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Darius Mark KIMBROUGH

 
 
 
 
 

 

 

 

 
 
 
Classification: Murderer
Characteristics: Rape - Robbery
Number of victims: 1
Date of murder: October 3, 1991
Date of arrest: 5 months later
Date of birth: December 4, 1972
Victim profile: Denise Collins, 28
Method of murder: Beating
Location: Orange County, Florida, USA
Status: Sentenced to death on December 9, 1994. Executed by lethal injection on November 12, 2013
 
 
 
 
 
 
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Florida Supreme Court

 

Docket #84989 - Darius Mark Kimbrough, Appellant, vs. State of Florida, Appellee.

 
opinion initial brief of appellant
 
answer brief of appellee reply brief of appellant
 
 

Docket #SC02-1158 - Darius Mark Kimbrough, Appellant, vs. State of Florida, Appellee. 886 So. 2d 965; June 24, 2004

Docket #SC03-228 - Darius Mark Kimbrough, Petitioner, vs. James V.Crosby, Jr., Respondent. 886 So. 2d 965; June 24, 2004

 
opinion initial brief of appellant
 
answer brief of appellee reply brief of appellant
 
 
 
 
 
 

Darius Kimbrough, who killed Orange County woman, is executed

OrlandoSentinel.com

November 12, 2013

STARKE — Rapist and killer Darius Kimbrough, who spent nearly 19 years on death row for the murder of an Orange County woman, died by lethal injection Tuesday evening at Florida State Prison as relatives of victim Denise Collins watched.

Kimbrough answered, "No, sir," when asked whether he wanted to make a statement.

The 40-year-old killer blinked as he lay on a gurney just before the deadly chemicals began to flow through his body at 6:01 p.m.

For 17 minutes, he lay motionless. A doctor then shined a light in his eyes, placed a stethoscope to his chest and pronounced him dead at 6:18.

Kimbrough was covered with a white sheet, his feet to the witnesses, who watched through a long, horizontal pane.

Aside from an occasional cough, no one made a sound.

Orange-Osceola State Attorney Jeff Ashton was among the witnesses. He was one of two prosecutors on the case early in his career. On his left sat his co-counsel, Ted Culhan. To his right was Riggs Gay, the Orange County sheriff's detective who investigated the killing.

Annette Collins, the victim's only sibling, thanked the investigators and prosecutors in a news conference after the execution. Collins said she and her mother were grateful that justice had been served.

Her mom, Diane Stewart, described the execution as very peaceful and quiet — "not at all what he deserved."

Stewart, with tears in her eyes, said Kimbrough "went out a lot cleaner and neater" than her daughter. Stewart and Collins traveled from New Jersey to watch Kimbrough die.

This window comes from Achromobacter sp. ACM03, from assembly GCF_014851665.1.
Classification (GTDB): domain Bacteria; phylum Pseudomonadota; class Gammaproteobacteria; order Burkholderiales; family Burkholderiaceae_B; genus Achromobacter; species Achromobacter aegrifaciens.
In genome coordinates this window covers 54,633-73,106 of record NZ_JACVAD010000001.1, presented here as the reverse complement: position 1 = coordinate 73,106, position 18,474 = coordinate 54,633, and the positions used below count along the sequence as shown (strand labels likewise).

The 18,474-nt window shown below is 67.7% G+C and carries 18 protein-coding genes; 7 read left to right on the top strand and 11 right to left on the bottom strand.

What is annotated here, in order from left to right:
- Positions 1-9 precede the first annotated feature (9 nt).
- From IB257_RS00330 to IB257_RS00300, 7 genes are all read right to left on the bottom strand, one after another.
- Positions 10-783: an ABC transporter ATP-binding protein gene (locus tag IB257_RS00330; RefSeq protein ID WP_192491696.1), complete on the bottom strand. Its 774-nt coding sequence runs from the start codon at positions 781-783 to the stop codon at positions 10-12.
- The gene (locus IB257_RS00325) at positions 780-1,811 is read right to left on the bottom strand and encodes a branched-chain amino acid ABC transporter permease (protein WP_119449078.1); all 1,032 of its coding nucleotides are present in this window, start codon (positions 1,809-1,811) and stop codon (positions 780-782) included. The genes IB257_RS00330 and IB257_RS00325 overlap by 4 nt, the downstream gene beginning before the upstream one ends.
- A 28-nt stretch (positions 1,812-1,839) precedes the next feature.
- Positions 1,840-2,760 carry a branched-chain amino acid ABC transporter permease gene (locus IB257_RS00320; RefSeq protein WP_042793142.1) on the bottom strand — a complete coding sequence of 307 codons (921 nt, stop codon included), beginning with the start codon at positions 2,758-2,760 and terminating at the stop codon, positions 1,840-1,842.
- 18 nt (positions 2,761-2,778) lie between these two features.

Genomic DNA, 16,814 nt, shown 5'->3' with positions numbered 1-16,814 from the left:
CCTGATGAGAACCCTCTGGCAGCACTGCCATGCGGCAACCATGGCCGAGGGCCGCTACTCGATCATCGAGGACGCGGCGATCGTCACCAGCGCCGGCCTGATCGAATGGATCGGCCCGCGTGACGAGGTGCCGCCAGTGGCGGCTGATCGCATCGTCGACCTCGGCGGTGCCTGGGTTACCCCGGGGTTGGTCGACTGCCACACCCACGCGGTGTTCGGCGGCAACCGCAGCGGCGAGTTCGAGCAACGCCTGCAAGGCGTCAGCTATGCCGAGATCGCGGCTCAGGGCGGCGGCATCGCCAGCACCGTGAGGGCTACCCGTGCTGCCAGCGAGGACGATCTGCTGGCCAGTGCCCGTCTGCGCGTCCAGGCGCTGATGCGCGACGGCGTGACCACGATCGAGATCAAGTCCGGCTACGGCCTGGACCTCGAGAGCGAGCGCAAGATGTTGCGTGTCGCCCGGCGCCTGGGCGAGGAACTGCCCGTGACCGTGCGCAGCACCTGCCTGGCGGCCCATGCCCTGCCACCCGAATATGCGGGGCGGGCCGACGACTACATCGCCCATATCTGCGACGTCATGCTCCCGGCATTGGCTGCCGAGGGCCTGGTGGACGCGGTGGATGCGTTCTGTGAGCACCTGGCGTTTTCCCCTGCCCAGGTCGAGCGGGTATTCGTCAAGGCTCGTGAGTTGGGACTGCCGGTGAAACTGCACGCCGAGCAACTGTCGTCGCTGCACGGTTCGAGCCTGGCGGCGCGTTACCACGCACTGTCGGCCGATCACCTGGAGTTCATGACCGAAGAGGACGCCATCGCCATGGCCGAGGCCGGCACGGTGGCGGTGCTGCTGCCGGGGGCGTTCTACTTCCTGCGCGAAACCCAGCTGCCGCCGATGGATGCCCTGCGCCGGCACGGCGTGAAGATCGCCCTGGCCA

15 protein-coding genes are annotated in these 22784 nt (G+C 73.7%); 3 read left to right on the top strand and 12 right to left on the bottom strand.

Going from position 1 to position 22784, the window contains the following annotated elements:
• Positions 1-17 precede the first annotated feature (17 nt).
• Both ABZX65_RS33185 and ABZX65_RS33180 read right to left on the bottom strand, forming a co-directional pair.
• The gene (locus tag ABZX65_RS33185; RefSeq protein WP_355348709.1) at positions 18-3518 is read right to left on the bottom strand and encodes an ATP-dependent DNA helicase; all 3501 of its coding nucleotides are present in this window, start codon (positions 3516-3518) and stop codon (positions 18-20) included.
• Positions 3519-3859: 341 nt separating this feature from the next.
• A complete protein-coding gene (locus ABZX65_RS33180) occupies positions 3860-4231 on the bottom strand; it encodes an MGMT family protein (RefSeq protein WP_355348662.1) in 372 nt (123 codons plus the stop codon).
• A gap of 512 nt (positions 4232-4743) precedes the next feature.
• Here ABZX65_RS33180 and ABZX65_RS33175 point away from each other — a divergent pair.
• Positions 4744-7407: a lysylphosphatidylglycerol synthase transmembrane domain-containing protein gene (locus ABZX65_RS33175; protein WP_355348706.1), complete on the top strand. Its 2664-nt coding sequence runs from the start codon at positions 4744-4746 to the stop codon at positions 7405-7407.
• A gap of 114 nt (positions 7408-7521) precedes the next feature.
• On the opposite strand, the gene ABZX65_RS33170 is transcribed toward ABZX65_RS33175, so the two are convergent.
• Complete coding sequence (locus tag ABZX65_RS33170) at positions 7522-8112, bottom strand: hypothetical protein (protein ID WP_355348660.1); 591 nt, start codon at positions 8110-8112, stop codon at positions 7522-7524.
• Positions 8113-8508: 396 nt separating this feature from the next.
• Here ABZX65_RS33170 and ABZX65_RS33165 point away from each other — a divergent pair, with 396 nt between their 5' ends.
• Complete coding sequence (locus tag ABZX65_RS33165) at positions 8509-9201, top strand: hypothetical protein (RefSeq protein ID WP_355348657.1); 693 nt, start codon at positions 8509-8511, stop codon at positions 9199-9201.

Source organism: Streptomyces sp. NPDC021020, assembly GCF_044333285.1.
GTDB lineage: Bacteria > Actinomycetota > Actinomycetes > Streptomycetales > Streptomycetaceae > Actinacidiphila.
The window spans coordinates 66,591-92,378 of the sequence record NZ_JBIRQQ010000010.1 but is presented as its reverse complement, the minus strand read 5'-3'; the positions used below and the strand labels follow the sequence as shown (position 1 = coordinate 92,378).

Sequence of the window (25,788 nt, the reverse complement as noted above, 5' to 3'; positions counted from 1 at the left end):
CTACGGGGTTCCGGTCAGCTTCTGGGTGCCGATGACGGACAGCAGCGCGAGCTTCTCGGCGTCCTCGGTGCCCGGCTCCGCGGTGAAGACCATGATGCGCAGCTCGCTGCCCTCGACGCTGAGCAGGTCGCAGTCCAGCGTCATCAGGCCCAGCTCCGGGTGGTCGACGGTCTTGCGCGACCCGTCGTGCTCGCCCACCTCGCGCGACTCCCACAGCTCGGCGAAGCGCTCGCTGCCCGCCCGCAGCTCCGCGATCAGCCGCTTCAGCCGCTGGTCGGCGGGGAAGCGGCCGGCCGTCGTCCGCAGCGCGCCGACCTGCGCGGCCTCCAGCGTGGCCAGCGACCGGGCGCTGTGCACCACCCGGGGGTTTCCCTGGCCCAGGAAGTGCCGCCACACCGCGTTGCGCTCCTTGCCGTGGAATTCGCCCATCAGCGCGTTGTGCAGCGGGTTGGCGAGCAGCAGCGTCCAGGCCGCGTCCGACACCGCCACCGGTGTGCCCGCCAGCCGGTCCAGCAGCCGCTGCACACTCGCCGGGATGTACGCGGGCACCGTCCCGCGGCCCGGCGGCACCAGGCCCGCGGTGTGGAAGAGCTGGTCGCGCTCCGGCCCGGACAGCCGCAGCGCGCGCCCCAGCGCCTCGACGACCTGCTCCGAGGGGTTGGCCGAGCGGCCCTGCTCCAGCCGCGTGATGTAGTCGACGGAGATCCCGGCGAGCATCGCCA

Hours before the execution, the condemned prisoner ate his last meal and visited with a chaplain and family members. Kimbrough requested a final meal of two slices of pizza, fried green tomatoes, fried chicken, chicken gizzards, chocolate-chip ice cream and fruit punch.

He ate most of it about 9:45 a.m., Department of Corrections spokeswoman Jessica Cary said.

Kimbrough was visited by a chaplain and by his mother, three aunts, a cousin and a friend, Cary said. She described his demeanor as calm.

He was convicted in July 1994 of first-degree murder, sexual battery and burglary. A judge sentenced him to death in December of that year after a jury recommended, 11-1, that he die for killing Collins, 28.

Kimbrough was two months shy of his 19th birthday in October 1991 when he climbed a ladder to Collins' second-floor balcony at Carousel Club Apartments on Rio Grande Avenue south of Orlando, broke in through a sliding-glass door and attacked her in her bedroom.

He broke Collins' jaw and skull during the struggle. She died the next day in a hospital after life support was disconnected.

An aspiring graphic artist and fashion designer, Collins had moved to the complex about two months before she was killed because it was affordable and allowed her two cats.

The crime went unsolved until Kimbrough was arrested for raping a 22-year-old woman in March 1992 in the Conway neighborhood. He was sentenced to 101/2 years for burglary and sexual battery.

DNA from that attack connected him to the Collins assault.

Two weeks before her murder, Collins complained to management at her apartment complex that someone was following her, making lewd comments and threatening to hurt her if she called police.

 
 

Florida killer has last meal before 6 p.m. execution for 1991 Orange murder

By Susan Jacobson, Orlando Sentinel

November 12, 2013

STARKE — Hours before he was schedule to be executed by lethal injection Tuesday, killer Darius Kimbrough ate his last meal and visited with a chaplain and family members.

After spending nearly 19 years on death row for the murder of an Orange County woman, Kimbrough requested a final meal of two slices of pizza, fried green tomatoes, fried chicken, chicken gizzards, chocolate-chip ice cream and fruit punch.

He ate most of it about 9:45 a.m., Department of Corrections spokeswoman Jessica Cary said.